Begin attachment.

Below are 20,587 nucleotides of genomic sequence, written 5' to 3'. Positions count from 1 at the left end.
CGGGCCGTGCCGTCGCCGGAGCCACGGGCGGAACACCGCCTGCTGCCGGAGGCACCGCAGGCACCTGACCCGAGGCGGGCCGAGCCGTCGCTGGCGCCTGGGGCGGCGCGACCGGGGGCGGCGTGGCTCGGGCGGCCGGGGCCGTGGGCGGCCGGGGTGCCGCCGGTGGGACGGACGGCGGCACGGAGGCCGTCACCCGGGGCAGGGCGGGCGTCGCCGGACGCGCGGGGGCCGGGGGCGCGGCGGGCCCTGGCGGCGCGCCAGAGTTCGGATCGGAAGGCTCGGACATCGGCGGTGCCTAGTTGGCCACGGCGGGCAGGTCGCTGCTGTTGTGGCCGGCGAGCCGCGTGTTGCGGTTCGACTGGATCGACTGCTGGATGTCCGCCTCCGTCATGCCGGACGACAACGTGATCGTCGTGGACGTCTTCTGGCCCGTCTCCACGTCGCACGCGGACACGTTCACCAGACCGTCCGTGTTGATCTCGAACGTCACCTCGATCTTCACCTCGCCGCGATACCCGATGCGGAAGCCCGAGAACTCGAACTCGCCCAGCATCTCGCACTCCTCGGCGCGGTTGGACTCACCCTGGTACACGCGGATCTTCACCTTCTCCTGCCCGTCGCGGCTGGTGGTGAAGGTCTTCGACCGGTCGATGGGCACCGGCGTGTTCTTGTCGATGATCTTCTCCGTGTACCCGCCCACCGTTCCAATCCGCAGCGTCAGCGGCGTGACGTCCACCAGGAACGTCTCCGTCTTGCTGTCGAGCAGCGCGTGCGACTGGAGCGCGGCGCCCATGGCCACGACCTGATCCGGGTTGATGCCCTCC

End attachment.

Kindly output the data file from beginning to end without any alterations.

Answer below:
Below are 20,587 nucleotides of genomic sequence, written 5' to 3'. Positions count from 1 at the left end.
CGGGCCGTGCCGTCGCCGGAGCCACGGGCGGAACACCGCCTGCTGCCGGAGGCACCGCAGGCACCTGACCCGAGGCGGGCCGAGCCGTCGCTGGCGCCTGGGGCGGCGCGACCGGGGGCGGCGTGGCTCGGGCGGCCGGGGCCGTGGGCGGCCGGGGTGCCGCCGGTGGGACGGACGGCGGCACGGAGGCCGTCACCCGGGGCAGGGCGGGCGTCGCCGGACGCGCGGGGGCCGGGGGCGCGGCGGGCCCTGGCGGCGCGCCAGAGTTCGGATCGGAAGGCTCGGACATCGGCGGTGCCTAGTTGGCCACGGCGGGCAGGTCGCTGCTGTTGTGGCCGGCGAGCCGCGTGTTGCGGTTCGACTGGATCGACTGCTGGATGTCCGCCTCCGTCATGCCGGACGACAACGTGATCGTCGTGGACGTCTTCTGGCCCGTCTCCACGTCGCACGCGGACACGTTCACCAGACCGTCCGTGTTGATCTCGAACGTCACCTCGATCTTCACCTCGCCGCGATACCCGATGCGGAAGCCCGAGAACTCGAACTCGCCCAGCATCTCGCACTCCTCGGCGCGGTTGGACTCACCCTGGTACACGCGGATCTTCACCTTCTCCTGCCCGTCGCGGCTGGTGGTGAAGGTCTTCGACCGGTCGATGGGCACCGGCGTGTTCTTGTCGATGATCTTCTCCGTGTACCCGCCCACCGTTCCAATCCGCAGCGTCAGCGGCGTGACGTCCACCAGGAACGTCTCCGTCTTGCTGTCGAGCAGCGCGTGCGACTGGAGCGCGGCGCCCATGGCCACGACCTGATCCGGGTTGATGCCCTCC